Sie sind auf Seite 1von 22

A Semiotic Approach to Short

Story Analysis

instead of themes and general meaning, with the way

in which meaning is produced by the structures of
interdependent signs, by codes and conventions.
Signs appear within a threefold
process (semiosis)

Syntax Semantics Pragmatics

Text as sign
Literary Text
• possesses five salient features:
• license,
• fictionality,
• poeticity, Poeticity inquisitoriality
• inquisitoriality
• contemplation that differentiate it from other
ordinary texts.
Fictionality Conteplation License
Inquiry for finding the roots of truth or fact of the story.
Because of this, the literary text is articulated in such
a way that it continuously suggests to the reader that
there is something important in the text and keeps him
interested in reading the text.
The signification of a literary text as a sign
system depends on the analysis of its
structural organization.
• to divide up narrative and define
the smallest narrative units.
Meaning must be the criterion of
the unit: it is the functional nature of
certain segments of the story that
make them units—hence the name
functions immediately attributed to
these first units. Such functions are
basic units of action.
• It indicates that “there is nothing in a literary work that can be seen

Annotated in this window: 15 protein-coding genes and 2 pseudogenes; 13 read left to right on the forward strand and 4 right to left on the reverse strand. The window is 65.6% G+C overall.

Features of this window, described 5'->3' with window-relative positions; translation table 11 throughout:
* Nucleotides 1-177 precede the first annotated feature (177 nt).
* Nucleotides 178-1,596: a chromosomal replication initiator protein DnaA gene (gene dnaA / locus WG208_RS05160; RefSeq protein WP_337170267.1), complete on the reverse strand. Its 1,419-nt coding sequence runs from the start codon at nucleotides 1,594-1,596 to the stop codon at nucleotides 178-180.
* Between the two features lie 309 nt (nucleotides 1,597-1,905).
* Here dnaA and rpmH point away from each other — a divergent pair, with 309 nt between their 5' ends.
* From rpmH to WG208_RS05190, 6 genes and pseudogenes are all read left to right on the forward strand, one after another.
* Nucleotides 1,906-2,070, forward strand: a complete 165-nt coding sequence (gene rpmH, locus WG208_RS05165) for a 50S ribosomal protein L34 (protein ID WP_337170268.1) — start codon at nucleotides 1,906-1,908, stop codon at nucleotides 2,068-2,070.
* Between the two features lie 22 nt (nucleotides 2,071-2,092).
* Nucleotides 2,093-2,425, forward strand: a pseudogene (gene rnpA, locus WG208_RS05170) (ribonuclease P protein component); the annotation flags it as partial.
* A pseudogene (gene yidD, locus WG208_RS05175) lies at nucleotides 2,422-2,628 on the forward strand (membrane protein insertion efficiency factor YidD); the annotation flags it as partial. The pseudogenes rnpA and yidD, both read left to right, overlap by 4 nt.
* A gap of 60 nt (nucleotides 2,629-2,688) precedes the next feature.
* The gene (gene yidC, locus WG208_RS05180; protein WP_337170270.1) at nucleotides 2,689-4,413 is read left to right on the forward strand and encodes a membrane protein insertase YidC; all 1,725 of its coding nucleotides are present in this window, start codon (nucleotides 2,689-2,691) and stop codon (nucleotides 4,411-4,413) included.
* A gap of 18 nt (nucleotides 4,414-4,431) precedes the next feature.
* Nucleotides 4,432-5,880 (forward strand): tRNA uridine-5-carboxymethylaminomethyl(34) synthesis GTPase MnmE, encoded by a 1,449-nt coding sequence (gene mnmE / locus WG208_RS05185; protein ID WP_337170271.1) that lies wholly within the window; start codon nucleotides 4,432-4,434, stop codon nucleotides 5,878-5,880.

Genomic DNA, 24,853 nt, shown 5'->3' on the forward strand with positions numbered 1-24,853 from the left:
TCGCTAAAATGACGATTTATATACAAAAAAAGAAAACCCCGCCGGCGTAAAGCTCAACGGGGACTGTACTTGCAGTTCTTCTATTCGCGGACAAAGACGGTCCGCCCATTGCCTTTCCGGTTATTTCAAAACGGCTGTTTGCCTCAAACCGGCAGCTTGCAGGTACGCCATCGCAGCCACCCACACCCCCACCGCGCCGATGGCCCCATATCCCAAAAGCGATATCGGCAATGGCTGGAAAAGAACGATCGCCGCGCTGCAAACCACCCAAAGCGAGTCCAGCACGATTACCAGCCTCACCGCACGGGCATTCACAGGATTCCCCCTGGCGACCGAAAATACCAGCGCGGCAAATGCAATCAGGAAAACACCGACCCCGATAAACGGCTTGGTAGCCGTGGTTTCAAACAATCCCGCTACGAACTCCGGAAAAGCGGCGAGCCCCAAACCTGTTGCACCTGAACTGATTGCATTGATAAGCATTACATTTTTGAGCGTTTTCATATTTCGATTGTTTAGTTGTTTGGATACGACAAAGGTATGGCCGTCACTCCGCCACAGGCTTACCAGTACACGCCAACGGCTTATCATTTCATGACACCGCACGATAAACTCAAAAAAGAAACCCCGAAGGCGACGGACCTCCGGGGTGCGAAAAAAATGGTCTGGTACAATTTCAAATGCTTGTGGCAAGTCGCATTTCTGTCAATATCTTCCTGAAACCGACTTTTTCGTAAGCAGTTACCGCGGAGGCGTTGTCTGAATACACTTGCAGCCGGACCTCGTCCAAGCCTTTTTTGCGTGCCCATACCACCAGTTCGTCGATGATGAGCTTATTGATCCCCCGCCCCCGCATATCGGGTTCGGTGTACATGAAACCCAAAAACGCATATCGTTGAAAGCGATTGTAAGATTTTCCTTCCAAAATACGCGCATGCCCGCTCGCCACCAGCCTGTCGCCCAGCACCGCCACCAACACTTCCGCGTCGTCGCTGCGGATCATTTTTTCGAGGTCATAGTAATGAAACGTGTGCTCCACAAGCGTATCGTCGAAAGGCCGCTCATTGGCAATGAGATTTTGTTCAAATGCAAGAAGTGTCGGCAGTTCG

and studied in isolation. Each element has a function through which
it is related to the work as a whole”
The functional units in the narrative are indeed the minimal
semantic units. They constitute the main framework of the
Literary text, as a sign system, is a composite, integrated and self-
referential system representing the world through its discourse. It
basically comes into existence from a harmonious and logical
correlation of its minimal units within its system.
The Semiotic analysis
Syntactical structure

Semantic constituents

Pragmatic aspects of the text

Text Semantic Motif
• Semantic unit • Theme
unit • Motif • Theme
• Semantic • Motif
Pragmatic dimension of literary text:

aspect Narrative
• The textual coherence may be ensured most often by
syntactic factors (such as anaphoric and/or cataphoric
elements, connectives, the sentence order, and so on).
When these are missing, the pragmatic coherence may
take their place, as in Ezra Pound’s short poem In a
Station of the Metro:
• The apparition of these faces in the crowd;
Petals on a wet black bough.
• It is the reader’s role to constitute these lines as
a text, by supplying the missing connections and
establishing a direction toward meaning.

• - Possibility to have a higher level of English.

• - Enrichment of vocabulary.
• - Improved capacity for analysis and
understanding of texts.
• - Stimulation of motivation.
• - Awakening of interest to read.